On Tuesday, Minister of Transport Fikile Mbalula revealed in his preliminary festive season fatalities statistics that close to 700 people have died on the South African roads since the start of the festive season, reports Times Live.
The minister said, “It is regrettable that 690 people lost their lives on our roads over the period December 1 to 20, compared to 732 over the same period in 2019.” He added that although it represents a 5.7% decline, it is no reason to celebrate.
“These fatalities that could have been avoided, amplify the pain of those whose loved ones have succumbed to Covid-19 while other relatives perish on our roads.”
In his report, Mbalula stated that three provinces experienced an increase in fatalities since last year:
- Eastern Cape – 21.5% recorded increase and 96 fatalities compared to 79 in 2019
- Limpopo – 18.4% recorded increase and 90 fatalities compared to 76 in 2019
- Mpumalanga – 15.9% recorded increase and 73 fatalities compared to 63 in 2019
Provinces recorded an increase in the number of fatalities
• EC recorded a 21.5% increase, with 96 fatalities compared to 79 in 2019.
• LMP recorded an 18.4% increase, with 90 fatalities compared to 76
• MP recorded a 15.9% increase, with 73 fatalities compared to 63 . https://t.co/v6kJNxs4th pic.twitter.com/fJehB7mlSw
— Minister of Transport |Mr Fix (@MbalulaFikile) December 22, 2020
The other six provinces reported a decline in fatalities:
- Free State – 28.8% recorded decline and 47 fatalities compared to 66 in 2019
- Western Cape – 26.6% recorded decline and 69 fatalities compared to 94 in 2019
- Northern Cape – 23.5% recorded decline and 13 fatalities compared to 17 in 2019
- Gauteng – 18.7% recorded decline and 122 fatalities compared to 150 in 2019
- North West – 5.8% recorded decline and 49 fatalities compared to 52 in 2019
- KwaZulu-Natal – 3% recorded decline and 131 fatalities compared to 135 in 2019
“While it is encouraging to see a decline in fatalities to date, we are still a long way from achieving the 20% target we have set for ourselves this year,” said Mbalula. “I urge all road users to exercise extreme caution as we enter the second phase of our peak travel period.”
He said that roads were “fairly” busy during the first peak, that being 18 and 19 December.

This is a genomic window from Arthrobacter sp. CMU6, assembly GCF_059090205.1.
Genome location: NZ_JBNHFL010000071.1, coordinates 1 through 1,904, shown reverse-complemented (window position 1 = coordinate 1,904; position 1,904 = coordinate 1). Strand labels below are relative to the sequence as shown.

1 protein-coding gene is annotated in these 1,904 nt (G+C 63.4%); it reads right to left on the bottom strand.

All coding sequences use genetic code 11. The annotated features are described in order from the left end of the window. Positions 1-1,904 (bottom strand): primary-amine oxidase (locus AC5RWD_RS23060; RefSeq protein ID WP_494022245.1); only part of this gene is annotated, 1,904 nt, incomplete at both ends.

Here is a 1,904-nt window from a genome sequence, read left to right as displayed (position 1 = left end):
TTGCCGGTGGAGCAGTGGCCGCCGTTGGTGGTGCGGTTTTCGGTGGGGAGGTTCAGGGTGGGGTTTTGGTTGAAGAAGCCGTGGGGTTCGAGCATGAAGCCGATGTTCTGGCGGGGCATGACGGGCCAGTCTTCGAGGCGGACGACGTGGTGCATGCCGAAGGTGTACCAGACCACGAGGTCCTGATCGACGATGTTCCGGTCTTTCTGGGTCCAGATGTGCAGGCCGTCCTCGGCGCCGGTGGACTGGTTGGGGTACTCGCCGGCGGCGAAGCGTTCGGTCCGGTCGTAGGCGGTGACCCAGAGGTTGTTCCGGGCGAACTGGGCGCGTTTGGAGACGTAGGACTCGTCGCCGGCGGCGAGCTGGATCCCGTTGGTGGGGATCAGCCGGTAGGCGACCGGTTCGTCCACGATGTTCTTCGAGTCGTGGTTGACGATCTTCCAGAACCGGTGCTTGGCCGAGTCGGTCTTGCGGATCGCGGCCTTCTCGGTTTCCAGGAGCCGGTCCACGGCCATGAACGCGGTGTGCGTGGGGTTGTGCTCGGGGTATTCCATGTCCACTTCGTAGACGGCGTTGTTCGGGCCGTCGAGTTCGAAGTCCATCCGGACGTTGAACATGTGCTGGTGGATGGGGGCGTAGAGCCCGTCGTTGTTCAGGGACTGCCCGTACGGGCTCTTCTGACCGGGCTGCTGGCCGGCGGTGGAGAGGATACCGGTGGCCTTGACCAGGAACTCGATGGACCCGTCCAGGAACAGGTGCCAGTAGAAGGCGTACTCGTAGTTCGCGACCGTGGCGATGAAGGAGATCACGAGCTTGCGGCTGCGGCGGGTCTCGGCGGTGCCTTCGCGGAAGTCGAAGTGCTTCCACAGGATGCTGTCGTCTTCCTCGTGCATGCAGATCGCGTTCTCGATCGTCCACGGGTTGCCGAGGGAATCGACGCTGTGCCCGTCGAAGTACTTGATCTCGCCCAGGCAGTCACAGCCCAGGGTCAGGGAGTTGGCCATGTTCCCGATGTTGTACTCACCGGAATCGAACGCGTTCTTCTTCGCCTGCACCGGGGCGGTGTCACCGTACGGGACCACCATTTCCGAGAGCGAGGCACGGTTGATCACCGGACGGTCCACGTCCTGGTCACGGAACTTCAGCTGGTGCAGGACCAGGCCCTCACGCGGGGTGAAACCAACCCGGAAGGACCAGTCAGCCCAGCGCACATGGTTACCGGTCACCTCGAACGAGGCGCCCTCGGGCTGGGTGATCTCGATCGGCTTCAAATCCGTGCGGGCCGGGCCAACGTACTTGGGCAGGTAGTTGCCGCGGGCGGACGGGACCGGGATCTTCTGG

Mbalula expressed his condolences, saying, “I wish to convey my heartfelt condolences to the families, friends and loved ones of all those who have perished on our roads. Similarly, I wish a speedy recovery to all those who have been injured on the roads.”
According to the publication, Mbalula said that law enforcement officers would intensify their efforts to put a stop to risky driving.
“Our tactics will include visibility in residential areas and in the proximity of places where festivities occur in order to deter those who would otherwise be emboldened to drive under the influence of alcohol.”
He added that there would be a focus on hotspots.
“We will equally intensify the enforcement of alert level 1 regulations and directions without fear or favour. This includes enforcing the curfew for all road users.”
Mbalula also revealed that a total of 416 roadblocks were conducted between 1 and 20 December, with 634 166 vehicles being stopped and checked, says the publication.
“A total of 109 529 motorists were issued with traffic fines for various offences. On the other hand, a total of 2 415 vehicles were discontinued, while another 1 801 vehicles were impounded.”
Statistics also show that 2 111 motorists were arrested – 896 for drunken driving, 336 for speeding and 588 warrants of arrests for outstanding traffic fines were served.
“These preliminary statistics demonstrate that the vast majority of motorists are law-abiding citizens, who obey the rules of the road. Yet there are those who pay scant regard to the rules and place the lives of others at risk through irresponsible, reckless and negligent behaviour.
“These are the people who do not deserve our mercy. These are criminals we must throw a book at.”